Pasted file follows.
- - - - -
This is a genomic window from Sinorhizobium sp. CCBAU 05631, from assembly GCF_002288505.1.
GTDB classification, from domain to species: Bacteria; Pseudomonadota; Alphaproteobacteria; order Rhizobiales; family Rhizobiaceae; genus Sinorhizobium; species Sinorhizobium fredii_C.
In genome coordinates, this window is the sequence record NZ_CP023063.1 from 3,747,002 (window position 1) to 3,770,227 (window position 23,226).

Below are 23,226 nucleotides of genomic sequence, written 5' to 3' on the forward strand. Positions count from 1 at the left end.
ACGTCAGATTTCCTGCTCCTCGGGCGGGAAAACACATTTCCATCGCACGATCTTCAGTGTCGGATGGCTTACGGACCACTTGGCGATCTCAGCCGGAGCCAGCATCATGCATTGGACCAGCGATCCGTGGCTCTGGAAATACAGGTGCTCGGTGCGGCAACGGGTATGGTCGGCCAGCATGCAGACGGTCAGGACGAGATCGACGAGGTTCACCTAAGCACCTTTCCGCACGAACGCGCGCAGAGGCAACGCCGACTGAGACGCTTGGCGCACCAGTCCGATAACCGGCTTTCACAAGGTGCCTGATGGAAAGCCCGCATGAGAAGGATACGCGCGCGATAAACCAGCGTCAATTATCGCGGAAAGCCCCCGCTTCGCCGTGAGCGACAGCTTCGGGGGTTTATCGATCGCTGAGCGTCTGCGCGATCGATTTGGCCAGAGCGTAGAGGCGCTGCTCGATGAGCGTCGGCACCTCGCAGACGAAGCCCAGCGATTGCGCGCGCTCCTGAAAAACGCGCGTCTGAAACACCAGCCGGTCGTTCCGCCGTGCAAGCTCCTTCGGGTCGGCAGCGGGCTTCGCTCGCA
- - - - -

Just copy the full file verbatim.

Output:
This is a genomic window from Sinorhizobium sp. CCBAU 05631, from assembly GCF_002288505.1.
GTDB classification, from domain to species: Bacteria; Pseudomonadota; Alphaproteobacteria; order Rhizobiales; family Rhizobiaceae; genus Sinorhizobium; species Sinorhizobium fredii_C.
In genome coordinates, this window is the sequence record NZ_CP023063.1 from 3,747,002 (window position 1) to 3,770,227 (window position 23,226).

Below are 23,226 nucleotides of genomic sequence, written 5' to 3' on the forward strand. Positions count from 1 at the left end.
ACGTCAGATTTCCTGCTCCTCGGGCGGGAAAACACATTTCCATCGCACGATCTTCAGTGTCGGATGGCTTACGGACCACTTGGCGATCTCAGCCGGAGCCAGCATCATGCATTGGACCAGCGATCCGTGGCTCTGGAAATACAGGTGCTCGGTGCGGCAACGGGTATGGTCGGCCAGCATGCAGACGGTCAGGACGAGATCGACGAGGTTCACCTAAGCACCTTTCCGCACGAACGCGCGCAGAGGCAACGCCGACTGAGACGCTTGGCGCACCAGTCCGATAACCGGCTTTCACAAGGTGCCTGATGGAAAGCCCGCATGAGAAGGATACGCGCGCGATAAACCAGCGTCAATTATCGCGGAAAGCCCCCGCTTCGCCGTGAGCGACAGCTTCGGGGGTTTATCGATCGCTGAGCGTCTGCGCGATCGATTTGGCCAGAGCGTAGAGGCGCTGCTCGATGAGCGTCGGCACCTCGCAGACGAAGCCCAGCGATTGCGCGCGCTCCTGAAAAACGCGCGTCTGAAACACCAGCCGGTCGTTCCGCCGTGCAAGCTCCTTCGGGTCGGCAGCGGGCTTCGCTCGCA